Distal segment 16 includes a barbed flap lock 26 that engages needle cannula 15 to fix safety shield 10 in the extend position. As safety shield 10 approaches the extended position, needle cannula 15 engages base 32. Needle cannula 15 is thereby caused to engage lock 26 whereby lock 26 deflects about; needle cannula 15. Continued manipulation of safety shield 10, via manual actuator 18, and corresponding engagement of needle cannula 15 and base 32, causes needle cannula 15 to travel over a barbed portion of lock 26 and come to rest on an opposite side thereof. Lock 26 returns to an undeflected position to non-releasably fix safety shield 10 in the extended position. This provides an added degree of security to the clinician and subject from accidental needle stick. Alternatively, as shown in FIG. 11, proximal segment 14 has a barbed flap lock 126, similar to lock 26, formed on an inner surface thereof. Lock 126, either alone or in cooperation with lock 26, non-releasably fixes safety shield 10 in the extended position. Other lock configurations are also envisioned.

In preparation for use of a medical needle shield apparatus, similar to that described above, a medical needle shield, such as, for example, safety shield 10 is assembled with a medical needle device, such as, for example, prefilled syringe 11. The method of assembly includes the steps of providing prefilled syringe 11 and safety shield 10. Needle cannula 15 extends from prefilled syringe 11. A needle cover 40 is mounted to prefilled syringe 11 and substantially encloses needle cannula 15. Opening 58 of safety shield 10 is configured for clearance of needle cannula 15 during attachment of safety shield 10 with prefilled syringe 11. As discussed above, opening 58 is transversely oriented relative to distal segment 16. It is envisioned that safety shield 10 is provided for assembly with prefilled syringe 11 at the end of a manufacturing process for syringe 11. Others arrangements are contemplated such as introducing safety shield 10 at various stages of manufacture of syringe 11.

Safety shield 10 is positioned for assembly with prefilled syringe 11 such that needle cover 40 (FIGS. 9 and 10) and needle cannula 15, substantially enclosed therein, travel through opening 58. It is contemplated that the component parts of the medical needle shield apparatus may be manipulated for assembly by personnel, mechanical devices, etc. It is further contemplated that the inner surface of cylinder 24 may or may not engage needle cover 40 during positioning. Prefilled syringe 11 may or may not include the needle cover.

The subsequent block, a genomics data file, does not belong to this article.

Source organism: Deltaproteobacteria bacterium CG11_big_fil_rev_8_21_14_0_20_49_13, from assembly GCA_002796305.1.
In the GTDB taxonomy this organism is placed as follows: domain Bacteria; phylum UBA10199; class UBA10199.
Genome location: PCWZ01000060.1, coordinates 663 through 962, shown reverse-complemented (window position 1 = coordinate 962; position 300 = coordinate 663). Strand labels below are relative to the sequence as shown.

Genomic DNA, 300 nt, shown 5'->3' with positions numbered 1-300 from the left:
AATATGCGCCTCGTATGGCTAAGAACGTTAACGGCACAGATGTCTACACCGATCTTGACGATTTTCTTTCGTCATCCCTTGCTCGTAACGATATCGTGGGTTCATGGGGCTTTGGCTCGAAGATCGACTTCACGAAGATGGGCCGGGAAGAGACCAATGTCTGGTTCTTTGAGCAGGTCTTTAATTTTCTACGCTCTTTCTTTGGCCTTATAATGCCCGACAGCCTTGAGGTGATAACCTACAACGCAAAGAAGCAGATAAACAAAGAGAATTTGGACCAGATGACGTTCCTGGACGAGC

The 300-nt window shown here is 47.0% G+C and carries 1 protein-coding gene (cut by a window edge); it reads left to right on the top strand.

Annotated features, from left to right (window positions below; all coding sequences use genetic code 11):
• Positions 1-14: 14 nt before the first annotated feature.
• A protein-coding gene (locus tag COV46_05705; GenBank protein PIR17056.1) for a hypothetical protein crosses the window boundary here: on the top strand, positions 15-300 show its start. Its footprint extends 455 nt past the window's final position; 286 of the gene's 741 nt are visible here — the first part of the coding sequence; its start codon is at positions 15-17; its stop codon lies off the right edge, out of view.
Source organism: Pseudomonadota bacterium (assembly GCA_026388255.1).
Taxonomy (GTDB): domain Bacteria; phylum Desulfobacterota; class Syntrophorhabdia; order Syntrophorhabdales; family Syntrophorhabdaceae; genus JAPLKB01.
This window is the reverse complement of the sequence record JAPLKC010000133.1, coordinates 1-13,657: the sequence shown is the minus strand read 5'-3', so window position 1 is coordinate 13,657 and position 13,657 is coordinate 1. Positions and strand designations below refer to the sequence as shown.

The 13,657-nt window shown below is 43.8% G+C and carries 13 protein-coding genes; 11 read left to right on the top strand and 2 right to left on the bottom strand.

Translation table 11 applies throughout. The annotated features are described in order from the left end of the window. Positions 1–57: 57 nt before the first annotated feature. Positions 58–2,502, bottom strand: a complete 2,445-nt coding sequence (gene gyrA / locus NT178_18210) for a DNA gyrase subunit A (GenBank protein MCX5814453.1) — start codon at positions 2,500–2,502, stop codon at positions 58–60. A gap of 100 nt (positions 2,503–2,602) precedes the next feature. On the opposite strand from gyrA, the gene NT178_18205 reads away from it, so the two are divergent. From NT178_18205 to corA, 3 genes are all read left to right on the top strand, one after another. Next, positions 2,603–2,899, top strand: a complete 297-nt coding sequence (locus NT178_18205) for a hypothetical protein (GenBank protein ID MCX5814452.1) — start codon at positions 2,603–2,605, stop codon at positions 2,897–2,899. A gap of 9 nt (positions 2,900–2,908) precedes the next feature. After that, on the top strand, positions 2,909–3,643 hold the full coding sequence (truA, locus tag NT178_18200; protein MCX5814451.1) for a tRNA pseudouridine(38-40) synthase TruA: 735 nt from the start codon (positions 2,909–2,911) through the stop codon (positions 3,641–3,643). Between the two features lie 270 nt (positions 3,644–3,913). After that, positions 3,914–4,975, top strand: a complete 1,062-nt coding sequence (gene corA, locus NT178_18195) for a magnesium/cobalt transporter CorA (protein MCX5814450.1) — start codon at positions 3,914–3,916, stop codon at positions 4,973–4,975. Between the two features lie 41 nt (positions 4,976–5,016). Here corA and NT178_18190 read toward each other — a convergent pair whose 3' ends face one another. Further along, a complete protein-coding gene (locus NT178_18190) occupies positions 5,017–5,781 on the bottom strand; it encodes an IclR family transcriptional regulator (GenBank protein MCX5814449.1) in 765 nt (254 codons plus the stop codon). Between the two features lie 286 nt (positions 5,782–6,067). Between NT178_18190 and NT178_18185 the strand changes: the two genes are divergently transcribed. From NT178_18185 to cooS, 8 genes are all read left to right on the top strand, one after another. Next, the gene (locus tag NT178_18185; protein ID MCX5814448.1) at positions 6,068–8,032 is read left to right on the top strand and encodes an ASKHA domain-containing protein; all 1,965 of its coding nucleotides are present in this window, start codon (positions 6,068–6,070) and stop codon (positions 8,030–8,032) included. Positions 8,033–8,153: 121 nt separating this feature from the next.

Proximal segment 14 is disposed for mounting with prefilled syringe 11. As discussed, proximal segment 14 includes collar 12. Proximal segment 14 is mounted to an outer surface of prefilled syringe 11, via collar 12, by way of the several mounting and connection methods discussed above. This method of assembly for a medical shield apparatus prevents disturbance of its component parts and advantageously avoids contamination thereof, particularly needle cannula 15, during manufacture.

In use, a medical needle shield apparatus similar to that described above, employing safety shield 10 and prefilled syringe 11, is properly sterilized and otherwise prepared for storage, shipment and use. As shown in FIGS. 9 and 10, a needle cover 40 is used to protect needle cannula 15. Needle cover 40 shields, prior to use and to prevent inadvertent unfolding or actuation, safety shield 10.

Safety shield 10 is in the retracted position. After completion of a medical procedure employing prefilled syringe 11, actuator 18 is manipulated such that latches 20 and catches 22 disengage. As safety shield 10 is urged from the retracted position to the extended position via one handed exertion on actuator 18, opening 58 of cylinder 24 travels about needle cannula 15. Wall 64 of fulcrum 60 engages needle cannula 15 to extend segments 14, 16 and guide movement thereof, as discussed.

Needle cannula 15 becomes positioned within cavity 34 through channel 36 to engage base 32. Continued pressure exerted on actuator 18 and corresponding engagement of needle cannula 15 and base 32 disposes safety shield 10 in the extended position. In the extended position, nose portion 28 shields needle tip 17 in a protective configuration to prevent hazardous exposure thereto, providing security for a clinician and subject from accidental needle stick. As safety shield 10 is disposed in the extended position and needle cannula 15 and base 32 engage, lock 26 engages needle cannula 15 to non-releasably fix safety shield 10 in the protective configuration, as discussed.

The invention of the present disclosure may be embodied in other specific forms without departing from the spirit or essential characteristics thereof. The present embodiments are therefore to be considered in all respects as illustrative and not restrictive, the scope of the invention being indicated by the appended claims rather than by the foregoing description, and all changes which come within the meaning and range of equivalency of the claims are therefore intended to be embraced therein.

Patent Citations
Cited PatentFiling datePublication dateApplicantTitle
US17794511 Feb 192928 Oct 1930Charles SponselHypodermic-syringe guard
US25594749 Mar 19503 Jul 1951Sonco IncHypodermic and spinal syringe
US270038523 Oct 195125 Jan 1955Mariano OrtizObstetrical needle
US283694216 Nov 19533 Jun 1958Pfizer & Co CMethod of encasing and sterilizing needles